Visual Explorer

Web Lab’s Small Group Dialogues on the Internet Commons

The Whole Systems Approach: Using the Entire System to Change and Run the Business


Closing Chapters

From Chaos to Coherence: The Emergence of Inspired Organizations

High-Leverage Ideas and Actions You Can Use to Shape the Future

Hope for the Future: Working Together for a Better World


The Challenge of Power

Thanks to Google Alerts, I discovered a great review of Engaging Emergence by Ron Lubensky, from the Centre for Citizenship and Public Policy in Sydney, Australia.

An excerpt:

This is the sort of easy-to-read book that you want to leave lying around so others will find it accidentally. Maybe they’ll recognise, as Peggy hopes, that modern life is not a predictable, steady state that is occasionally and annoyingly disrupted. Rather, life should be celebrated as an evolution of surprises, change and adaptation. Peggy provides us with a straightforward roadmap about how to constructively steward positive change.

In the last paragraph, Ron raised an issue about power (bolding is mine):

Engaging emergence requires that we talk to one another in a civil manner with mutual commitment. Perhaps wisely she has sidestepped the thorny challenge of motivating people who exercise power to graciously and generously devolve their authority to a shared enterprise. The book presumes that a situation where the practice can be exercised poses no political barriers to emergent change. Unfortunately, this would be a rare occurrence. So just like the enterprise of deliberative democracy, which requires the practice of engaging emergence, the initial challenge is just getting to step 1.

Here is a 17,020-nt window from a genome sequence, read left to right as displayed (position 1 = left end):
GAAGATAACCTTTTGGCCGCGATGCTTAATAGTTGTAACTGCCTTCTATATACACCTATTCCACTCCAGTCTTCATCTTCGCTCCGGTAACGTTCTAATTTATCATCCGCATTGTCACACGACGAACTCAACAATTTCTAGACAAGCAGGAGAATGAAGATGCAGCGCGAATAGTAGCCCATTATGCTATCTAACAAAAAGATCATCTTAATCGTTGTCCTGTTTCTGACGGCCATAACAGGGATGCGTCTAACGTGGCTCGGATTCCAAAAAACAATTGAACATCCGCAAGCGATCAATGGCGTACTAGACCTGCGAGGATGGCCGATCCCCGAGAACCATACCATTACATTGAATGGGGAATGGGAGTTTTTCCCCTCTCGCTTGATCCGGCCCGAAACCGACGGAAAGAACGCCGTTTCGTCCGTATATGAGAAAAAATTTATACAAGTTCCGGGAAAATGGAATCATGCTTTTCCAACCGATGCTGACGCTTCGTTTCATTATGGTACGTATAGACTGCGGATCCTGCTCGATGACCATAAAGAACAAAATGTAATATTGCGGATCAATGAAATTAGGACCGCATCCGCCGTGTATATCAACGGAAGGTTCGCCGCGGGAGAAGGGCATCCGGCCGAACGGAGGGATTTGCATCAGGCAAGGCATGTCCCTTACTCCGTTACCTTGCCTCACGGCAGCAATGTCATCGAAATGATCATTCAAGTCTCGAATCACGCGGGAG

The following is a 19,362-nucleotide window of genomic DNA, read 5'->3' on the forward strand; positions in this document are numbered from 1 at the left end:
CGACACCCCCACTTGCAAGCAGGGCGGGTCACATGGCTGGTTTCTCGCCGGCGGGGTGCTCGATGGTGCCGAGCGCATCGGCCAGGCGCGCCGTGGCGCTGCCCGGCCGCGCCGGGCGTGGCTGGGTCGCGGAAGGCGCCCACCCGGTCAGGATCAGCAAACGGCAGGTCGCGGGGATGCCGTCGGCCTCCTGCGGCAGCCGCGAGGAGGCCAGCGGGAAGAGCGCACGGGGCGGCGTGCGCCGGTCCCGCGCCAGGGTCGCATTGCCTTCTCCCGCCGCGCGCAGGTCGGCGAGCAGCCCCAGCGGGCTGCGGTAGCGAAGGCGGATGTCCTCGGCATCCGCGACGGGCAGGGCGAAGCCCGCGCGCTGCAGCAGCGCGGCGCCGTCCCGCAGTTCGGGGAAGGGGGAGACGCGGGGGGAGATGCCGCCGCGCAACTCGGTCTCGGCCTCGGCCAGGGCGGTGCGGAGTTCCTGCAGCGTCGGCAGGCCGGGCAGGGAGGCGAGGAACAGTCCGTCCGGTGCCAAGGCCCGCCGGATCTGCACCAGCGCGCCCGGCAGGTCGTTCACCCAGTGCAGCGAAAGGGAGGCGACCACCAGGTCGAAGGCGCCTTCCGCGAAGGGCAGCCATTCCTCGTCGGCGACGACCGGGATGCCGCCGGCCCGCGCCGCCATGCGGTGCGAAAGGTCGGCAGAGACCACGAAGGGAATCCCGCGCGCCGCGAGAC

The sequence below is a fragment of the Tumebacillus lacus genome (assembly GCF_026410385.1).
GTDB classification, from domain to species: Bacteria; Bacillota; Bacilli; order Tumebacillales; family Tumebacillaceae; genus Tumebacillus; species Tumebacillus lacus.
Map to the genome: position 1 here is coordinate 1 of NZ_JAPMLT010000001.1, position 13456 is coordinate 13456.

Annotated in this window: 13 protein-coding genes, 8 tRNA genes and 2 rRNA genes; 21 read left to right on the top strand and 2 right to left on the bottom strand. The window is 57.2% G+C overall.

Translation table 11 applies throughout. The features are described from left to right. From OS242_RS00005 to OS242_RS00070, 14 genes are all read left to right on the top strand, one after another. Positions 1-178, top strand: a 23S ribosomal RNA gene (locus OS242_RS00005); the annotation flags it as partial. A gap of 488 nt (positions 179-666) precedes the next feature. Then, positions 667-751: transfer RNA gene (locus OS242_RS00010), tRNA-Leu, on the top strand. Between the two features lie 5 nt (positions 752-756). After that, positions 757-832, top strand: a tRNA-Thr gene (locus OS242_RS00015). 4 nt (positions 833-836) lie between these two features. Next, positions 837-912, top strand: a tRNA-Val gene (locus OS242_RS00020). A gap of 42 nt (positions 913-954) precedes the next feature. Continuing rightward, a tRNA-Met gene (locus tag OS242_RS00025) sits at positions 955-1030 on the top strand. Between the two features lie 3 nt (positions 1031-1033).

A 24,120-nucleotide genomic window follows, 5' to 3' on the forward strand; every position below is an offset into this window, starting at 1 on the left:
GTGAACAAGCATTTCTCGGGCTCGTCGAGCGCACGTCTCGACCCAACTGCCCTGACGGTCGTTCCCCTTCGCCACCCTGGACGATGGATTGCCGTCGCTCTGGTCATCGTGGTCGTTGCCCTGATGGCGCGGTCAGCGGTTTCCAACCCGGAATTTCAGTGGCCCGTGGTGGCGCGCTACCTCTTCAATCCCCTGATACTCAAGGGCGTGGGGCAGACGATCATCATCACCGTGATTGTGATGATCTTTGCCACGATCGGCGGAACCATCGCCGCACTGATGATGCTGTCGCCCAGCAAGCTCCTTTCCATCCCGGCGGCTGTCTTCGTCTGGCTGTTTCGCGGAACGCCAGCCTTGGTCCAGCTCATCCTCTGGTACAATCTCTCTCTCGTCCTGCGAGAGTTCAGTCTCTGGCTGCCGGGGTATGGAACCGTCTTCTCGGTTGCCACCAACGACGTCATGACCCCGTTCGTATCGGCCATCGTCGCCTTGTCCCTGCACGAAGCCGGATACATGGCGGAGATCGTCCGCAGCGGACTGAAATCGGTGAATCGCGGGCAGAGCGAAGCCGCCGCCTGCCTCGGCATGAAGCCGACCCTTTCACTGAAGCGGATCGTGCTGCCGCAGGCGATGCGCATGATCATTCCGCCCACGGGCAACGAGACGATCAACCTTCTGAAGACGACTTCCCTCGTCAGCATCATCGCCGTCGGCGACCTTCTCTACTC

Illustration by Steven Wright

Since the challenge Ron raises is no doubt a common one, thought I’d share my exchange with him:

Thanks for your reflections on Engaging Emergence. I’m delighted at your enthusiastic response!

And I want to comment on the challenge you raised of motivating people with power. There are virtually always political barriers! Shame on me that I wasn’t more explicit on how to address them.

What I have found to be true is that when the issue faced is more important than their position, people in power positions will engage. In other words, they’ll step up when:

  • the situation reaches the point that they realize that they can’t solve it alone;
  • it is critical to their success; and
  • they’ve found a partner to work with that they’re willing to trust.

Essentially, these are the conditions when anyone will engage. It’s just that people with more to lose tend to wait longer. By then, the situation is really messy and they’re desperate.

I’ve experienced this shift in government agencies, like the National Institute of Corrections (NIC), and in organizations, like the Boeing Company.  As Chris Innes of NIC put it so eloquently, they stepped up to “make it up as they went along” when doing the same old thing was not worth the trouble.

Posted by Peggy Holman 05 October 2010 06:47 am | link


Peggy, thanks for your elaboration regarding motivations to stepping up. It also points our community of practice to work harder to generate opportunities using the non-instrumental language you recommend. ps, I’ve posted sections of my review to Amazon for you! Best of success!

Posted by Ron Lubensky 05 October 2010 10:18 am | link